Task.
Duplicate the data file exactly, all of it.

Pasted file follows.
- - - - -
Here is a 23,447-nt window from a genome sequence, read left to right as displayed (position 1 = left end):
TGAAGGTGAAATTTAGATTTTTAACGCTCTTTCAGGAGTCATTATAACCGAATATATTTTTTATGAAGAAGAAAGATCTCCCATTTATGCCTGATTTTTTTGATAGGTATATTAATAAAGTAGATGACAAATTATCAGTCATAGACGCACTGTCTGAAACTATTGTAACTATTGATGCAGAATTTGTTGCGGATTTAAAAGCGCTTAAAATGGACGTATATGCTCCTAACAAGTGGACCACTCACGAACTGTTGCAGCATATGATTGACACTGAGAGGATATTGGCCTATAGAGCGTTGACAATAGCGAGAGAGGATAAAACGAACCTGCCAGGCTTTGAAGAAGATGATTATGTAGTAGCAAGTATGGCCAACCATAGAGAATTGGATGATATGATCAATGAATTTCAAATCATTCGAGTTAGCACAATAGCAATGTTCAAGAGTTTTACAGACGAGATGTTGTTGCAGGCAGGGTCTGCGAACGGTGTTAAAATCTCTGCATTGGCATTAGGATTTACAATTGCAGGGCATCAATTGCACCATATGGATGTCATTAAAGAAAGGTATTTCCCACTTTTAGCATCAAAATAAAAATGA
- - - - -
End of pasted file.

Here is a 23,447-nt window from a genome sequence, read left to right as displayed (position 1 = left end):
TGAAGGTGAAATTTAGATTTTTAACGCTCTTTCAGGAGTCATTATAACCGAATATATTTTTTATGAAGAAGAAAGATCTCCCATTTATGCCTGATTTTTTTGATAGGTATATTAATAAAGTAGATGACAAATTATCAGTCATAGACGCACTGTCTGAAACTATTGTAACTATTGATGCAGAATTTGTTGCGGATTTAAAAGCGCTTAAAATGGACGTATATGCTCCTAACAAGTGGACCACTCACGAACTGTTGCAGCATATGATTGACACTGAGAGGATATTGGCCTATAGAGCGTTGACAATAGCGAGAGAGGATAAAACGAACCTGCCAGGCTTTGAAGAAGATGATTATGTAGTAGCAAGTATGGCCAACCATAGAGAATTGGATGATATGATCAATGAATTTCAAATCATTCGAGTTAGCACAATAGCAATGTTCAAGAGTTTTACAGACGAGATGTTGTTGCAGGCAGGGTCTGCGAACGGTGTTAAAATCTCTGCATTGGCATTAGGATTTACAATTGCAGGGCATCAATTGCACCATATGGATGTCATTAAAGAAAGGTATTTCCCACTTTTAGCATCAAAATAAAAATGA